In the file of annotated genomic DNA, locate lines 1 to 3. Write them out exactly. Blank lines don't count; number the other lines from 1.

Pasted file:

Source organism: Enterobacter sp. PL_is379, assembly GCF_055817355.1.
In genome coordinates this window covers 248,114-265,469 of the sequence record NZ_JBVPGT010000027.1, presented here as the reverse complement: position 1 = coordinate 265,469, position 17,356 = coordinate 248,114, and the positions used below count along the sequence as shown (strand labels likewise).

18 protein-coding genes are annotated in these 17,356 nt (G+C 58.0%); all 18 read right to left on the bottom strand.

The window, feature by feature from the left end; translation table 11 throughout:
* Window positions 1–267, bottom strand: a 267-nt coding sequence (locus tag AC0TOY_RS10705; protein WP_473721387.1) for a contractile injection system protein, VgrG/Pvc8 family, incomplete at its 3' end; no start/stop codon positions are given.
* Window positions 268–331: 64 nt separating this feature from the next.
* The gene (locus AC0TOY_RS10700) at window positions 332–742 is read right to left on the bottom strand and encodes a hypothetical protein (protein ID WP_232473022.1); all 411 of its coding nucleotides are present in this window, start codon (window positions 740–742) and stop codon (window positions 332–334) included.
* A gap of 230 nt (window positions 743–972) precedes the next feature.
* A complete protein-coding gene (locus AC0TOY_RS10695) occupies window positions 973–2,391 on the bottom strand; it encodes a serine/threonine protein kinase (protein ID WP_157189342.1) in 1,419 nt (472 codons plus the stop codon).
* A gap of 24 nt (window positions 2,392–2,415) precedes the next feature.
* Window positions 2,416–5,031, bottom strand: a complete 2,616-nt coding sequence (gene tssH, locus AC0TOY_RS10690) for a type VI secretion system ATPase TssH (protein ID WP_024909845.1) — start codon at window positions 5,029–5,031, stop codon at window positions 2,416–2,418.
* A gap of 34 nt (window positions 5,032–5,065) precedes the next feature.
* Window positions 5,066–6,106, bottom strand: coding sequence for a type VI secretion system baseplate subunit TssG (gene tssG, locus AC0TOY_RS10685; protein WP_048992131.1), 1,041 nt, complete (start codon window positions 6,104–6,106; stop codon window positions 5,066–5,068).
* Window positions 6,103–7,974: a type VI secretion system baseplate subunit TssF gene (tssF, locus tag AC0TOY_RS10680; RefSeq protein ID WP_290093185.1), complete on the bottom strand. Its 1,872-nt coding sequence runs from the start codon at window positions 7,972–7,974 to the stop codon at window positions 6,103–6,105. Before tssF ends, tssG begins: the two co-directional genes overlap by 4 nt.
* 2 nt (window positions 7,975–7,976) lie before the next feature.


Source organism: Enterobacter sp. PL_is379, assembly GCF_055817355.1.
In genome coordinates this window covers 248,114-265,469 of the sequence record NZ_JBVPGT010000027.1, presented here as the reverse complement: position 1 = coordinate 265,469, position 17,356 = coordinate 248,114, and the positions used below count along the sequence as shown (strand labels likewise).

18 protein-coding genes are annotated in these 17,356 nt (G+C 58.0%); all 18 read right to left on the bottom strand.